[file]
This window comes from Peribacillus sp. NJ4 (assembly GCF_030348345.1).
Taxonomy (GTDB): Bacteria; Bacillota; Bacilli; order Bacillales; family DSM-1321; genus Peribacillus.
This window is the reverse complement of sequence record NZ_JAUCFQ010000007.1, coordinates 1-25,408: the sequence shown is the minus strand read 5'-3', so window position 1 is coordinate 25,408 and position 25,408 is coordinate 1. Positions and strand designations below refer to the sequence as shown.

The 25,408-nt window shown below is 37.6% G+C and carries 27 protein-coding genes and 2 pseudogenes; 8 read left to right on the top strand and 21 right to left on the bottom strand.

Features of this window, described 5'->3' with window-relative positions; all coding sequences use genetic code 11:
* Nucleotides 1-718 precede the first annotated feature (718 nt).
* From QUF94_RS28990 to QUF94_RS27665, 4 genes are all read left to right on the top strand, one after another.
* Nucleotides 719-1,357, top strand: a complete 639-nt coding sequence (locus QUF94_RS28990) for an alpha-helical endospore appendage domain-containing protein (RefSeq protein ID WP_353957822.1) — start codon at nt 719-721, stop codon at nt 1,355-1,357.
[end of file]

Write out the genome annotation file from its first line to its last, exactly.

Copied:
This window comes from Peribacillus sp. NJ4 (assembly GCF_030348345.1).
Taxonomy (GTDB): Bacteria; Bacillota; Bacilli; order Bacillales; family DSM-1321; genus Peribacillus.
This window is the reverse complement of sequence record NZ_JAUCFQ010000007.1, coordinates 1-25,408: the sequence shown is the minus strand read 5'-3', so window position 1 is coordinate 25,408 and position 25,408 is coordinate 1. Positions and strand designations below refer to the sequence as shown.

The 25,408-nt window shown below is 37.6% G+C and carries 27 protein-coding genes and 2 pseudogenes; 8 read left to right on the top strand and 21 right to left on the bottom strand.

Features of this window, described 5'->3' with window-relative positions; all coding sequences use genetic code 11:
* Nucleotides 1-718 precede the first annotated feature (718 nt).
* From QUF94_RS28990 to QUF94_RS27665, 4 genes are all read left to right on the top strand, one after another.
* Nucleotides 719-1,357, top strand: a complete 639-nt coding sequence (locus QUF94_RS28990) for an alpha-helical endospore appendage domain-containing protein (RefSeq protein ID WP_353957822.1) — start codon at nt 719-721, stop codon at nt 1,355-1,357.